Click for next page ( 4


The National Academies | 500 Fifth St. N.W. | Washington, D.C. 20001
Copyright © National Academy of Sciences. All rights reserved.
Terms of Use and Privacy Statement



Below are the first 10 and last 10 pages of uncorrected machine-read text (when available) of this chapter, followed by the top 30 algorithmically extracted key phrases from the chapter as a whole.
Intended to provide our own search engines and external engines with highly rich, chapter-representative searchable text on the opening pages of each chapter. Because it is UNCORRECTED material, please consider the following text as a useful but insufficient proxy for the authoritative book pages.

Do not use for reproduction, copying, pasting, or reading; exclusively for search engines.

OCR for page 3
INTRODUCTION Discovering what the users of a computer software system do know and should know are important goals in current research on human-computer interaction. Research on the kinds of knowledge people have when they use computers, including the concept of a mental mode} of the system, is one of the major topics that is bringing the field of human-computer interaction from the tra- dition of human factors closer to that of experimental/cognitive psychology. Traditional human factors work has focused principal attention on behavior and performance itself, and has avoided the problem of describing the conceptual causes and effects of that behavior. On the other hand, while academic cognitive psychol- ogy does concern itself with theoretical interpretations of mental processes, it has focused on narrowly restricted mental processes, such as particular aspects of learning, memory, problem solving, or planning, and has studied them in the context of highly controlled and contrived laboratory tasks. The study of knowledge represen- tations of users of computer-based systems affords an opportunity to explore both the theoretical base of behavior as well as specific behaviors in tasks that involve many different cognitive processes in concert. Because a number of researchers are concerned with mental representations, and because this topic has an impact on cognitive psychology and software human factors, there is an emerging need to clarify the concepts underlying knowledge representation and mental models as they apply to human-computer interaction. We intend to fill this need by reviewing relevant current research and presenting a preliminary framework of the kinds of mental representations of procedures people might have. MODELS OF WHAT, HEED BY WHOM? Several key distinctions need to be recognized in discussing mental representations and mental models in human-computer in- teraction. For example, various individuals are concerned with using or designing a piece of software, and they hold different conceptions of it. These individuals include the user, the software 3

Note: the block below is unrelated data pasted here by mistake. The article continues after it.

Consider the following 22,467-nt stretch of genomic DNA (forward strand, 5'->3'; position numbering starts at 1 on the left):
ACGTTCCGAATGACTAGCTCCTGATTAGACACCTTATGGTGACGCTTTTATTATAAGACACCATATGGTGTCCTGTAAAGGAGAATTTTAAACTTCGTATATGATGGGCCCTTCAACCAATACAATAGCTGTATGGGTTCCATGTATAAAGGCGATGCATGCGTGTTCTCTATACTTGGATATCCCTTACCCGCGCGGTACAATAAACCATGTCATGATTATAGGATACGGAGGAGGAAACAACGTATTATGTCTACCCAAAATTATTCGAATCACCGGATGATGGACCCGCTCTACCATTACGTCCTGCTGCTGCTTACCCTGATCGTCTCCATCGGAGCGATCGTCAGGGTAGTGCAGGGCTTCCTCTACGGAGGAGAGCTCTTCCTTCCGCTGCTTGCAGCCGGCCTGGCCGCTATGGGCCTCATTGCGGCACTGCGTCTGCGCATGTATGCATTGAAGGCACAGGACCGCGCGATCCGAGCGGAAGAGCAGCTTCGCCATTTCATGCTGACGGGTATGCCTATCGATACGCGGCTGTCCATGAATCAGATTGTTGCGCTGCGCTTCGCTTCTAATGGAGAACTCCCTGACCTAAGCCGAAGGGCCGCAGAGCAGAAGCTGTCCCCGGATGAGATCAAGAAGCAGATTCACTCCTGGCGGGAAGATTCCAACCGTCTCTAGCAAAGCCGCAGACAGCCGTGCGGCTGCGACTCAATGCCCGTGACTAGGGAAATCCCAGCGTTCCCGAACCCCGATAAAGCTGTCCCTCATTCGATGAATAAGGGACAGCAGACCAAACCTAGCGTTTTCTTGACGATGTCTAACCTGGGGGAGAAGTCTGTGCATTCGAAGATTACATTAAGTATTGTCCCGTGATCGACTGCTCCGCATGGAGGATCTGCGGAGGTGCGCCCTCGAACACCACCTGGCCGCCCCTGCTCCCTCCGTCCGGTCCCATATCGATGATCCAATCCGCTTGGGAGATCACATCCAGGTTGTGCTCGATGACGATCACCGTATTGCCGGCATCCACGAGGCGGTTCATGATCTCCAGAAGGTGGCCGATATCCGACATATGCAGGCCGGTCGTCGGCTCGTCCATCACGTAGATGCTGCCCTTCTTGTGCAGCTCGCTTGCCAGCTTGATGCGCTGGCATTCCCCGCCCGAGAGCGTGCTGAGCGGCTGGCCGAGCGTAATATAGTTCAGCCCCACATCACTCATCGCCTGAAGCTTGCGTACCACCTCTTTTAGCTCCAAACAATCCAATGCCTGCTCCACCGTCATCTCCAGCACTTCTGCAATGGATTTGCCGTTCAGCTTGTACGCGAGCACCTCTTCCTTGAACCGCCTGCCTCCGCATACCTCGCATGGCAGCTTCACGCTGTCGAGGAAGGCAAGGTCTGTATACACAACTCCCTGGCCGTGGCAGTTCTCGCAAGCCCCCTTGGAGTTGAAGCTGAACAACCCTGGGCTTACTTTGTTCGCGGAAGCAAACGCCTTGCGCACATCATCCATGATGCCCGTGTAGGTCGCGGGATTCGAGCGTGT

OCR for page 3
engineer, the human factors analyst, and the cognitive psycholo- gist. Furthermore, there are different aspects of the system to be known: the task, knowing what the goal is and in general what subtasks need to be accomplished to achieve the goal; the system interface, knowing how to accomplish the sequence of subtasks in this system, given the data presentation and interaction languages of this system; and the system architecture, knowing the way the data are stored, the internal processes the interactions invoke, and in general how the system works. Confusion has surrounded the term mental mode! because different authors have referred to different owners of the models (the user, the software engineer, etc.) and are not clear as to what the mode] actually represents (the task, the architecture, etc.~. For example, some researchers and human factors analysts acknowledge that it is important to know the way users themselves are built and work, what their memory limits are, their common strategies in problem solving, their individual differences, and so on, in order to build useful, usable software. A system that requires the user to remember a list of 100 codes that represent areas of the country or the types of transactions that are required (as in some airline or automobile reservation systems) is predictably difficult because our mode! of the user includes a long-term memory that is confused by similar meaningless items. These researchers have sometimes used the term mental mode' to refer to the model that they, as researchers, have of the user's mental architecture. Similarly, software engineers have ideas about what the user wants to do and how the system itself is structured that dictate how they will program the system and how it will operate to serve the users' needs. Engineers have mental models of their design. This highlights another distinction, that between descriptive and prescriptive representations. Researchers want to be able to analyze what the user currently knows so they can explain why he or she is having difficulty, which aspects are learned and which are confused, and so on. In this case, they are using a descriptive model, one that tells us what the user knows. Designers, however, want to construct a mode! of what the user should know. This representation could be used to analyze, for example, whether a proposed system will be too difficult to learn or where the errors might be. And, in designing commands and screen presentations, designers would like to invoke a mode} in the user that fits the dialog; they would like to get the user to build a mental model 4